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Old 24-06-2010, 07:21   #31
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Not cruising? Your body will rot into the sofa while the TV rots your brain. No?

In my opinion there's little difference. People who are happy and satisfied on land will be happy and satisfied cruising. But few people are happy anywhere. A person's sex has nothing to do with it.
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Old 24-06-2010, 07:31   #32
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I kinda figured it out before I went cruising. .

It's hot, humid, salty and the bed won't stay still and worse yet, the grandson is 3k miles away.

This isn't going to work..

Much prefer weekending on the boat, vacation on the boat, spend the summer on the boat, spend the winter on the boat. BUT to live 24/7 on a boat, I don't care how big, is the best way to totally ruin sailing for me...

I'll be a part timer...
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Old 24-06-2010, 07:51   #33
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I find the answers above really helpfull. For my part, I could sail off and be happy to just leave family and friends behind for a few years. However Heidi is very relational so we have to find a way to do it without totally losing contact with people at home. We will probably cruise for 6 months then come home for 6 months. We will probably have family and friends aboard from time to time.

Greg
Greg - thats a super plan. Rule no 1 is you'll not get sailing happily unless Heidi is happy also - so my response to your orginal question would be to always have a plan B for her (and you).

We've met lots cruising who claim total satisfaction with life etc but when Sue pipes in with 'I'm zipping back home to the UK to catch some pals' or 'yes were home for Xmas and back out next spring' you tend to see the other lady's eyes go misty.

There is no doubt a small boat (and for me that means borderline 45 footer) is confining for two so another trick is to get off it once in a while. We've parked Swagman up one side of Italy, hired a car, and zoomed off to the other side and hotels. Do that every month and it not only ensures you see a bit more than the sea, but allows you to release any boat fever.

We've fell under the cockpit table with so many other Aussies who are doing exactly what you suggest - summer sail - EU winter then back to Oz and the sun. Mate - its a plan that can't fail.

And just to prove a point to some of the others who do not think you can enjoy a condo and a sailboat. Our Hanse 461 is now 5 years old and still looks more like an apartment than a boat when down below - and we've slid across the Atlantic in 16 days exactly and happliy rocked along in F8/9 enjoying the ride. Some pictures here:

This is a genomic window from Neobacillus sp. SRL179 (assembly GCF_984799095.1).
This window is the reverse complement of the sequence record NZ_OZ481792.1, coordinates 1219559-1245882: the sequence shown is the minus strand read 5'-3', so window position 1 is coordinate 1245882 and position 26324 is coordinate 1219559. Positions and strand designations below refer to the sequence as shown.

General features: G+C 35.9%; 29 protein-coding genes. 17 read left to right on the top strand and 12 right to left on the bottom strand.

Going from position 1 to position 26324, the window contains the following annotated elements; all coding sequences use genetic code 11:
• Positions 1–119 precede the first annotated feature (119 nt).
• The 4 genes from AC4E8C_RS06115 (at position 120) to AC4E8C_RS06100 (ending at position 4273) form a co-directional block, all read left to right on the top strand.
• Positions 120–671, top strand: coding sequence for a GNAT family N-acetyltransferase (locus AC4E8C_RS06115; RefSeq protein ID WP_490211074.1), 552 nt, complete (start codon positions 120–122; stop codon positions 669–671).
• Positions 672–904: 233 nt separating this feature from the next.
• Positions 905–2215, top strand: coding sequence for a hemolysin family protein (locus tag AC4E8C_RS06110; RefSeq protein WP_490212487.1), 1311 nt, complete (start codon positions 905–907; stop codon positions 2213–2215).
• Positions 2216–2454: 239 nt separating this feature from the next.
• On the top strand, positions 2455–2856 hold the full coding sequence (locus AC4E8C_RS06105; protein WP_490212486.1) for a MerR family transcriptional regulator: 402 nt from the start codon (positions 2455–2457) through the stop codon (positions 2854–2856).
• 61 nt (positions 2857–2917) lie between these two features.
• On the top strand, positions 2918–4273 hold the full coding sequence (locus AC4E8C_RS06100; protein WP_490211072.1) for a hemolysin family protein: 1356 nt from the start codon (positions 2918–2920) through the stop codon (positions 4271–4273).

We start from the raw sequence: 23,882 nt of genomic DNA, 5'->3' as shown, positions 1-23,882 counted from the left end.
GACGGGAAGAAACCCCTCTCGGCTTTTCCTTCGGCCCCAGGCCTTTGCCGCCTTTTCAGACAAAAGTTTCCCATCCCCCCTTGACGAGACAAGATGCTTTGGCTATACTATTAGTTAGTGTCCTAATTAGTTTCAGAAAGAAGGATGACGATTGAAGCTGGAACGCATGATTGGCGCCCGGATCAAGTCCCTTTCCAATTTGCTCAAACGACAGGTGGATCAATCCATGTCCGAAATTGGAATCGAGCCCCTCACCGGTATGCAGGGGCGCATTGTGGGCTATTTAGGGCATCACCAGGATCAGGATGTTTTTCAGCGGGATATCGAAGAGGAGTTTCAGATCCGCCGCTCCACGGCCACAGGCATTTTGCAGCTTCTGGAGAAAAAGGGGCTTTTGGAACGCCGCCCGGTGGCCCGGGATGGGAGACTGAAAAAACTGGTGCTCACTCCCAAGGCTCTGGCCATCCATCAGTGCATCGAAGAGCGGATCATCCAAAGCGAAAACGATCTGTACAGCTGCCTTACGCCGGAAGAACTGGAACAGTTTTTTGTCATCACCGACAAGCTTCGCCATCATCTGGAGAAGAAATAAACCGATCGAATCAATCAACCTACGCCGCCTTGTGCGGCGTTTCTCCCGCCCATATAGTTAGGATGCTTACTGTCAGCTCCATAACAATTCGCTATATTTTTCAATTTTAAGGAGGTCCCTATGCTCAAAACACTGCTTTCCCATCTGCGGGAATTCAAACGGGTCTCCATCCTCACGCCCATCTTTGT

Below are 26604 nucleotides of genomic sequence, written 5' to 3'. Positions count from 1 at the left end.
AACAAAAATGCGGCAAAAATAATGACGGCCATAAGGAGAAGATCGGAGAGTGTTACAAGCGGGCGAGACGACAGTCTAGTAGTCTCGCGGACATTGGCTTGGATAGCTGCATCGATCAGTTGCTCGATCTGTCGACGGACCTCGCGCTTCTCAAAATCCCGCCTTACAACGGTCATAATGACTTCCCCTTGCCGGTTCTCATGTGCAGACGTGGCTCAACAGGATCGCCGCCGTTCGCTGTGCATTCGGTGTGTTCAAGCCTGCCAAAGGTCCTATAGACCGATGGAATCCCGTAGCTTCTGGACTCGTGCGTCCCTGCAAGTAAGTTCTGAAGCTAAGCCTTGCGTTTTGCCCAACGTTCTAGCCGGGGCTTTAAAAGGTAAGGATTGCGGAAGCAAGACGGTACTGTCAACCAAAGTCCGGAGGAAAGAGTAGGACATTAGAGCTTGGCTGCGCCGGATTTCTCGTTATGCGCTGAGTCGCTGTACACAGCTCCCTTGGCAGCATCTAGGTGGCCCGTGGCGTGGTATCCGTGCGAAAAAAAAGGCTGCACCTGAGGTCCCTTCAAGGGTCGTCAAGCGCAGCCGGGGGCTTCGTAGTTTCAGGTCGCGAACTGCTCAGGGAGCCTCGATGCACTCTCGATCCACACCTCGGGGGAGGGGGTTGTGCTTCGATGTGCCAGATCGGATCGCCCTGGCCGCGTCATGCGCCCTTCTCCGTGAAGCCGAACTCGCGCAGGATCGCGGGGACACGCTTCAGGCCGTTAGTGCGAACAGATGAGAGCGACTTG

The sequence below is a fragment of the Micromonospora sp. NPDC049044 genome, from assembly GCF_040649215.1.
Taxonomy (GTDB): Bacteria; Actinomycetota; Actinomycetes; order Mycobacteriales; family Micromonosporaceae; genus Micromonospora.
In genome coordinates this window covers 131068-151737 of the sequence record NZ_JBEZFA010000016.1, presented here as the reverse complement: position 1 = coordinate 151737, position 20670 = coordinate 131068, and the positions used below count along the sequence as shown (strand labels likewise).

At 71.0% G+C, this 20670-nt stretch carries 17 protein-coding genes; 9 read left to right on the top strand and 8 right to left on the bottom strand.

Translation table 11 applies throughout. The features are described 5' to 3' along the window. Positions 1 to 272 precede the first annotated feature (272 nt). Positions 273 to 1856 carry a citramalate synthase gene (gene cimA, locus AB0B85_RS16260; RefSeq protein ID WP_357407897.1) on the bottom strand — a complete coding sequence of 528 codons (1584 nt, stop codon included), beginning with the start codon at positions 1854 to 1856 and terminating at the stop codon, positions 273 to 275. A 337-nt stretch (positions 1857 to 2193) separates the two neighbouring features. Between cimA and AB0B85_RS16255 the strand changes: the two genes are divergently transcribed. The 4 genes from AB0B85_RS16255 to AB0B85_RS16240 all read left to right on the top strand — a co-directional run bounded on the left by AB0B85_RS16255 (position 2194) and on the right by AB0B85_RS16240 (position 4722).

hanse Boats for Sale on Yachting & Boating World - ybw.com

JOHN
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Old 24-06-2010, 07:55   #34
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There are some astute insightful perceptions here to Eleebana’s question. I would just add, it is virtually impossible to foresee how you will react, until all the well-wishers and relatives have gone home, and you haul up the anchor on your own in the boat. The reasons for wanting to do it, and reasons for quitting are as varied as human relations can possibly be.
It is actually an alien environment for humans, so previous boating experience helps, but we had none. Still, it was a great adventure, selling our business, the house, all our belongings and moving on to a very fine forty footer. But the first time we hit foul weather frightened the life out of me. “What the hell have I done to my family,” brought a swell of remorse and worry, and we came very near to quitting—except we had nowhere to go back to.
It took me a year to, “get into it,” and we cruised for six. We finally quit for two main reasons: we were fed up with not being able to earn enough money all the time; and our children needed a more formal education. My daughters—now married with children of their own—still say it was the most memorable part of their childhood.
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Old 24-06-2010, 08:07   #35
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We've met lots cruising who claim total satisfaction with life etc but when Sue pipes in with 'I'm zipping back home to the UK to catch some pals' or 'yes were home for Xmas and back out next spring' you tend to see the other lady's eyes go misty.
Boy this is the truth. I have felt my eyes going misty as well.